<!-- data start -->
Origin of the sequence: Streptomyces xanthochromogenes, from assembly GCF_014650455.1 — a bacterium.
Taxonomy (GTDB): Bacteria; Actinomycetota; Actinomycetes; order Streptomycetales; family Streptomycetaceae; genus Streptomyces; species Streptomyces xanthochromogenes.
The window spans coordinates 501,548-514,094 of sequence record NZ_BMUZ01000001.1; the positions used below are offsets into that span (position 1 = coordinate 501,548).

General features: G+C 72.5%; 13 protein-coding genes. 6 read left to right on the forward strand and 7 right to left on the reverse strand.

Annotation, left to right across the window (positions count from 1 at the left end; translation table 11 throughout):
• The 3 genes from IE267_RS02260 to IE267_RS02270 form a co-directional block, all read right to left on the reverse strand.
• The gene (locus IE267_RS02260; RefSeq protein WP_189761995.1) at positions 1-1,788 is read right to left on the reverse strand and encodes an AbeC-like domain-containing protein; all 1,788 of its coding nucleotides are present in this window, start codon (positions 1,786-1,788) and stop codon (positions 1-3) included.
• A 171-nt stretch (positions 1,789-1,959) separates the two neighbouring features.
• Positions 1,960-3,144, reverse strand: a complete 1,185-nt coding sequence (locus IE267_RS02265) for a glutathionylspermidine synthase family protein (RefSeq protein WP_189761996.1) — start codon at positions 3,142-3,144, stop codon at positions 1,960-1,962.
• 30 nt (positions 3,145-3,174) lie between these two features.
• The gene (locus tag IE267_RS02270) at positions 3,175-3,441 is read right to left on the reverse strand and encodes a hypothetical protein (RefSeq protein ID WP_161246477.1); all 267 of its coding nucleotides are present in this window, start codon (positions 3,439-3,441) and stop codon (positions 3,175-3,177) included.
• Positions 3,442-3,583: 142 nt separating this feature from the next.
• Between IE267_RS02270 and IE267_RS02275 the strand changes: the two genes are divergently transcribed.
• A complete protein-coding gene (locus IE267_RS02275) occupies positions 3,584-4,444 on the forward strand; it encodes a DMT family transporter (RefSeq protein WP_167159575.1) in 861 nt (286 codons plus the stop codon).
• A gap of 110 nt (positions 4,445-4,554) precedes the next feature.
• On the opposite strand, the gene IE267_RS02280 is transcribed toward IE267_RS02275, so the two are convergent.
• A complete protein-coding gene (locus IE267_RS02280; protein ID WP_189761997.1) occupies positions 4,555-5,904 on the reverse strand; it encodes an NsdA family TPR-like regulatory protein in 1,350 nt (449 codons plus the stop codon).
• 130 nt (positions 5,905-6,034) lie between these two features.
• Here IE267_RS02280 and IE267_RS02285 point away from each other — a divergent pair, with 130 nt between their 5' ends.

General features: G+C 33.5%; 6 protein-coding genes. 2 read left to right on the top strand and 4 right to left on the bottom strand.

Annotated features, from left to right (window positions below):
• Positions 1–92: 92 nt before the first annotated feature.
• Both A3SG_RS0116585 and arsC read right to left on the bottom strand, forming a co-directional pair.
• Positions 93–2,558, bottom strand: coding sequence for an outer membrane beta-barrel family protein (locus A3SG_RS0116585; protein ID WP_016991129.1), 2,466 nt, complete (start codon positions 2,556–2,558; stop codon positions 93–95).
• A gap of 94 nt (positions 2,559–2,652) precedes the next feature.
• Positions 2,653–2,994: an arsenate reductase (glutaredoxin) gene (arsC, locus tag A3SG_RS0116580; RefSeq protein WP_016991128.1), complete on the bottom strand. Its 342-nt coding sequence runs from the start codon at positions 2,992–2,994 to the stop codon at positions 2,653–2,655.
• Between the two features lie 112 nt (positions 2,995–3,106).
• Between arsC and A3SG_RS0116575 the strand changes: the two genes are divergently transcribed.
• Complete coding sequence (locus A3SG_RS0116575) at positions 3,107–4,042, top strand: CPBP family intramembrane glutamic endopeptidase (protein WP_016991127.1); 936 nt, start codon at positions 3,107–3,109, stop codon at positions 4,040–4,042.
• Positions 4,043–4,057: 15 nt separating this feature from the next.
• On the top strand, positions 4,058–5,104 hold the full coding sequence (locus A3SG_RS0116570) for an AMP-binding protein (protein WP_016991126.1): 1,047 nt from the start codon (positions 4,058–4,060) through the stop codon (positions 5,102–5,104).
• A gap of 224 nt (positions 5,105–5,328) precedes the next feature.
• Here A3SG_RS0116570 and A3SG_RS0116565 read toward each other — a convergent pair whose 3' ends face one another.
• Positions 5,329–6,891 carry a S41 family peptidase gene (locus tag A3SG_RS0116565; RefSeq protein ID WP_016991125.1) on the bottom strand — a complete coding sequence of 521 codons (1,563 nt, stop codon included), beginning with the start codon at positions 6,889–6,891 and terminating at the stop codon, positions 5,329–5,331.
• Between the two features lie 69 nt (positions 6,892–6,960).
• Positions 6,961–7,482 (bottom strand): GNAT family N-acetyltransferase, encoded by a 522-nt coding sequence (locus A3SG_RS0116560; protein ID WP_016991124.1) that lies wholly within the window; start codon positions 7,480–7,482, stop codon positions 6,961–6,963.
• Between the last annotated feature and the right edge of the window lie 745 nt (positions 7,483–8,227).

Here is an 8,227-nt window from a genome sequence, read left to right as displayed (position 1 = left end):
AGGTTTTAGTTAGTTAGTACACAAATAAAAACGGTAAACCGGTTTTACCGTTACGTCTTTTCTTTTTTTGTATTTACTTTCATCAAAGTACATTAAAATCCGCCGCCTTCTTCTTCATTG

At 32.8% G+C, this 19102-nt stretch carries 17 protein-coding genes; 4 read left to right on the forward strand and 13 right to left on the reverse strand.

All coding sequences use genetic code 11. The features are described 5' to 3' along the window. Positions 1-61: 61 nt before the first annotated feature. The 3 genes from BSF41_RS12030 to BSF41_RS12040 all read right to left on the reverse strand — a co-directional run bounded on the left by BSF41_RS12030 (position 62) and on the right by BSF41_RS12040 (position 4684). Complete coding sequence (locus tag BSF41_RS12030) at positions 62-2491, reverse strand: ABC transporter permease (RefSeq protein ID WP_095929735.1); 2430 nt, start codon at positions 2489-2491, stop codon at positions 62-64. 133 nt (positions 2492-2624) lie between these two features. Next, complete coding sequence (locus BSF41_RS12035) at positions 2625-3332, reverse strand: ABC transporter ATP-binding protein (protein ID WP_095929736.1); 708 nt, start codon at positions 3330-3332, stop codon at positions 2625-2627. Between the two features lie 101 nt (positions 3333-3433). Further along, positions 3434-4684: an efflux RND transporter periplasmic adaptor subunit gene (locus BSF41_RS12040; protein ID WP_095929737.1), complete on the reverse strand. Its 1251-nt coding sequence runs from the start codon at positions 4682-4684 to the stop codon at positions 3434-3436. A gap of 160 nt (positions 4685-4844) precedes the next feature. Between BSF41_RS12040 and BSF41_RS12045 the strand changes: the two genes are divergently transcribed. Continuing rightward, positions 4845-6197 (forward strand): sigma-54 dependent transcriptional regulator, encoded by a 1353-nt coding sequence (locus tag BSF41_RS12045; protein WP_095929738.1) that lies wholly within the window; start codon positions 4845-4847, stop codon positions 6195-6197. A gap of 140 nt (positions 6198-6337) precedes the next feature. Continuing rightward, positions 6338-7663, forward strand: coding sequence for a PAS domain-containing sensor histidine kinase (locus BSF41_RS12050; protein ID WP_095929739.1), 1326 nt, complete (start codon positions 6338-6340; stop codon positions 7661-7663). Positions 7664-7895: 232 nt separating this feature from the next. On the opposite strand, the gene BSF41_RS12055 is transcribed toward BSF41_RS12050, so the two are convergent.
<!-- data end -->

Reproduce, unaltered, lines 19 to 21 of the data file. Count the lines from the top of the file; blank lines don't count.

• Here IE267_RS02280 and IE267_RS02285 point away from each other — a divergent pair, with 130 nt between their 5' ends.

General features: G+C 33.5%; 6 protein-coding genes. 2 read left to right on the top strand and 4 right to left on the bottom strand.

Annotated features, from left to right (window positions below):